Jetson Nano Brown Out Causes it to Go to Normal(low?) Power Mode(not Max) and Stay There

Hello,

I had a brown out while doing reliability testing on our player for Jetson Nano. When the brown out occurred the power mode changed for max to normal(playback speed decreases a lot). How can I monitor and restore the power mode to max power using a systemd service or writing a C code application. Thanks.

Hi Tom, here is a post about creating a simple systemd service that will run a shell script of your choosing at boot as root: https://askubuntu.com/a/919059

You could point this to a script that ran these commands:

nvpmodel -m 0
jetson_clocks

By changing the power mode from max back to normal, I’m not sure if you mean the nvpmodel got changed from mode 0 (10W) to mode 1 (5W), or that the jetson_clocks behavior was reset (it is normal for jetson_clocks to be reset after reboot). The two commands above will maximize the performance of your Nano, but you may or may not want to run the jetson_clocks script (which disables dynamic frequency scaling and locks the clocks to their maximums as defined by the current nvpmodel mode).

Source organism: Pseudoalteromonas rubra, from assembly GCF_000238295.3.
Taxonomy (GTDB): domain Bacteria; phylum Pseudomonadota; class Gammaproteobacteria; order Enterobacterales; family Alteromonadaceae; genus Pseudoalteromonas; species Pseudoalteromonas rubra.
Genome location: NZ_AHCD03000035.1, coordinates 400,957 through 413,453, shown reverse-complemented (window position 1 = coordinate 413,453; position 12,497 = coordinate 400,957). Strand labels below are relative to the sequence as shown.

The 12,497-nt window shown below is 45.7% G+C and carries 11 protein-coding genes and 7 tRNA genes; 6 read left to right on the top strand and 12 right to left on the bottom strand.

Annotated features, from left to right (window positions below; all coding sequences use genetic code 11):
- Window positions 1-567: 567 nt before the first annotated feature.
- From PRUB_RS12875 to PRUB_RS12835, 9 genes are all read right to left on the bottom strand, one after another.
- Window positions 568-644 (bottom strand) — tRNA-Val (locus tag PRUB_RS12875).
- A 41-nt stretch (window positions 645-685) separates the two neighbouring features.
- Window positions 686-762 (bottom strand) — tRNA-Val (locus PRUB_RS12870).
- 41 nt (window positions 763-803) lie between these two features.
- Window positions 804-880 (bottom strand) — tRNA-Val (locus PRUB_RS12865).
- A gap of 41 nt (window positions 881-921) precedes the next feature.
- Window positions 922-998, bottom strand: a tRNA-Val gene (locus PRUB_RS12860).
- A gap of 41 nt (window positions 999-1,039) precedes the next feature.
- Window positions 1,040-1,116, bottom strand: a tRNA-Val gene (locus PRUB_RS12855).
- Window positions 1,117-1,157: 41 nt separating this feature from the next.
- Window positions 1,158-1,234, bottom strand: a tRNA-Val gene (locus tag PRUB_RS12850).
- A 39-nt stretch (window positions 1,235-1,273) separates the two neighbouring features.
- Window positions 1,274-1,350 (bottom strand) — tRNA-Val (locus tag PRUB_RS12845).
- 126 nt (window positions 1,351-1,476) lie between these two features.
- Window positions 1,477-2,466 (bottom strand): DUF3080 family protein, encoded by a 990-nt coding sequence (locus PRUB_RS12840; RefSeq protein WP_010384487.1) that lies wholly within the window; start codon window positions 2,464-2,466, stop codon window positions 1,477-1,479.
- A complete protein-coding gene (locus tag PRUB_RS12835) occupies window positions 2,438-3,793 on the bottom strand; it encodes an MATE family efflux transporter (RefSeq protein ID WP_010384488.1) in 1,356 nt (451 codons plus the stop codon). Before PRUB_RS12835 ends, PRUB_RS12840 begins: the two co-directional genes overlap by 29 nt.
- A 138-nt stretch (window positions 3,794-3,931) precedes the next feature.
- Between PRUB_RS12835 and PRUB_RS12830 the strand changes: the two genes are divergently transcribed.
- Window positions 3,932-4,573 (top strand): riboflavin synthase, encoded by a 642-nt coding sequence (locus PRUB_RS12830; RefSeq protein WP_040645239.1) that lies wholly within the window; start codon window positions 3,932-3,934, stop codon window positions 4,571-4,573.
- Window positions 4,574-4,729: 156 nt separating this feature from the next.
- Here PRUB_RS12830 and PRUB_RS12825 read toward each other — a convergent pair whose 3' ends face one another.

Hi Dusty,

I really need to have a monitor service that checks those values, not just setting them which I already do using a systemd player startup service.

So the questions is how to monitor them? Is there a way to get an event when they have changed?
That would be ideal otherwise I’ll have to poll and I hate to poll as I have a real time event mind and polling is wasteful.

Is it common for you to encounter brownout condition? If that is the case, you might want to look at your power supply or define a custom power mode in /etc/nvpmodel.conf which does not exceed your power supplies capabilities and cause the brownouts to occur. Under normal circumstances the active nvpmodel would not be changing.

In any event, it should not cause significant overhead to periodically poll nvpmodel -q to get the active mode, say once a second or every few seconds (in reality you could do it faster and probably not notice). Even if you did it more frequently, you would want to give the power supply a chance to recover in the event of a brownout anyhow.